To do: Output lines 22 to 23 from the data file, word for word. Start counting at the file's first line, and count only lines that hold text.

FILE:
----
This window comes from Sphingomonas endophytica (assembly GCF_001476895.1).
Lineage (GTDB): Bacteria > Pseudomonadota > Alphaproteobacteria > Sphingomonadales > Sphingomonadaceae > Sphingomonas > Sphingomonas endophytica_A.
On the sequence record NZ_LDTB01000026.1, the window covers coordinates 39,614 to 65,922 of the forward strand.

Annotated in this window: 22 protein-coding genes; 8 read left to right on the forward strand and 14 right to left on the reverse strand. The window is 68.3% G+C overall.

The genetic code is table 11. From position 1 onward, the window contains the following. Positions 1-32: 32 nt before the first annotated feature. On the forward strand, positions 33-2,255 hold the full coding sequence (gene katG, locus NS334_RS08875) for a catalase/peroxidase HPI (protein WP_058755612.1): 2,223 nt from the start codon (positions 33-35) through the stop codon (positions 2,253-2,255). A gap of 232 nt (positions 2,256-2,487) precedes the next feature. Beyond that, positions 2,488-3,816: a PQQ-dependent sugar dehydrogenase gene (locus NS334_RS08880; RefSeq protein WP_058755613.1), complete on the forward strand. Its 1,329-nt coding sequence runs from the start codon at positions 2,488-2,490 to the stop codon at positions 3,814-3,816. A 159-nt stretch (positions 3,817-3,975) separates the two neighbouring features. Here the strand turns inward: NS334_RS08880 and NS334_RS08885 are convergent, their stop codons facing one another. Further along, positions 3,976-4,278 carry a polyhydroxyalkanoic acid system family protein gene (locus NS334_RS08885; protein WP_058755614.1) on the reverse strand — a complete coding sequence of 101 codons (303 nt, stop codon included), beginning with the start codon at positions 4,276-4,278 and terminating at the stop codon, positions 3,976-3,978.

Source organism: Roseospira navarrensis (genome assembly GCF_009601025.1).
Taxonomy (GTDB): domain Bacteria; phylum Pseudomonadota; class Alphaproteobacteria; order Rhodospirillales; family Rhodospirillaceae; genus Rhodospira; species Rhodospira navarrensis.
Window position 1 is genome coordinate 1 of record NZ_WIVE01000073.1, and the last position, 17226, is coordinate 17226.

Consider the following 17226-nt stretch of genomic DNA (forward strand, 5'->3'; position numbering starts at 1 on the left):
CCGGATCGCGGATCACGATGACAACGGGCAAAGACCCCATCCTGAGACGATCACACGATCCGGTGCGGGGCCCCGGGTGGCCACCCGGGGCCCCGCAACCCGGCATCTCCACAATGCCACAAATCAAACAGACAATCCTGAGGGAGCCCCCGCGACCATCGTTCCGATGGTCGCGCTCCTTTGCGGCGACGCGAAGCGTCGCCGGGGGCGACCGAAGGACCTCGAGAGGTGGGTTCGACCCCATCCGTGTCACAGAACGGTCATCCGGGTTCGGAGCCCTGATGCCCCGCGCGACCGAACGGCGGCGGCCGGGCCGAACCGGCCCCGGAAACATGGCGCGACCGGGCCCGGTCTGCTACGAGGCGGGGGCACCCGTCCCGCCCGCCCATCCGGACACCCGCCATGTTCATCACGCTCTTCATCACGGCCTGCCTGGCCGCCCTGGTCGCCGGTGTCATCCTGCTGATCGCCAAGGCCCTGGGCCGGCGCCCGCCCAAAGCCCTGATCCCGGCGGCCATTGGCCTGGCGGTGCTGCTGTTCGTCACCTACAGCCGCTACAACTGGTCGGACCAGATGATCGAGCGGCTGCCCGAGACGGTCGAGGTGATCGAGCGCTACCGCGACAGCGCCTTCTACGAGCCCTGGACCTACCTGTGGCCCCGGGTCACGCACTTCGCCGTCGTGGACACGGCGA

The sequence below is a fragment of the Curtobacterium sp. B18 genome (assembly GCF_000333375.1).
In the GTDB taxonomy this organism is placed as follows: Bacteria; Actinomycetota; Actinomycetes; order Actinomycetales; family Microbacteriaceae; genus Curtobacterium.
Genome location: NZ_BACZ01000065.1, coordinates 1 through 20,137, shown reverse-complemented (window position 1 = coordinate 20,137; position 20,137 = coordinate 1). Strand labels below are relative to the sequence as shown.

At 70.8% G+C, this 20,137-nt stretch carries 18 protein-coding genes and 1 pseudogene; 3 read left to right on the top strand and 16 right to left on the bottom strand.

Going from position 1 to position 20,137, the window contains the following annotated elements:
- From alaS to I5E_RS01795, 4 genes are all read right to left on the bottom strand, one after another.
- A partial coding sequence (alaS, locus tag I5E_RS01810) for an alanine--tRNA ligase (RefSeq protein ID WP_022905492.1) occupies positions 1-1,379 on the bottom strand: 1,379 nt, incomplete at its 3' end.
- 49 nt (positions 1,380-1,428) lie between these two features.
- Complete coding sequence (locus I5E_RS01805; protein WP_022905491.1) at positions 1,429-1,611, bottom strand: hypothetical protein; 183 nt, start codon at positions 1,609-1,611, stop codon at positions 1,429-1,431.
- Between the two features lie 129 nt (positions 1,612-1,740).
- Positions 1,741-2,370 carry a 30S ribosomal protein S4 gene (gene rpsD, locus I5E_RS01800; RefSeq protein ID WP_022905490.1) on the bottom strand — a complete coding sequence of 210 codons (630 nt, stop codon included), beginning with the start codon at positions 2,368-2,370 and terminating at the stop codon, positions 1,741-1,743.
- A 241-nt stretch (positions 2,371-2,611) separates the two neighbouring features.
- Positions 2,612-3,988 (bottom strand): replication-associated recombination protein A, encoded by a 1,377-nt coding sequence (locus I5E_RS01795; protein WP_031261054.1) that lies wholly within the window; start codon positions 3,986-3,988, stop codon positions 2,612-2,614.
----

- A 241-nt stretch (positions 2,371-2,611) separates the two neighbouring features.
- Positions 2,612-3,988 (bottom strand): replication-associated recombination protein A, encoded by a 1,377-nt coding sequence (locus I5E_RS01795; protein WP_031261054.1) that lies wholly within the window; start codon positions 3,986-3,988, stop codon positions 2,612-2,614.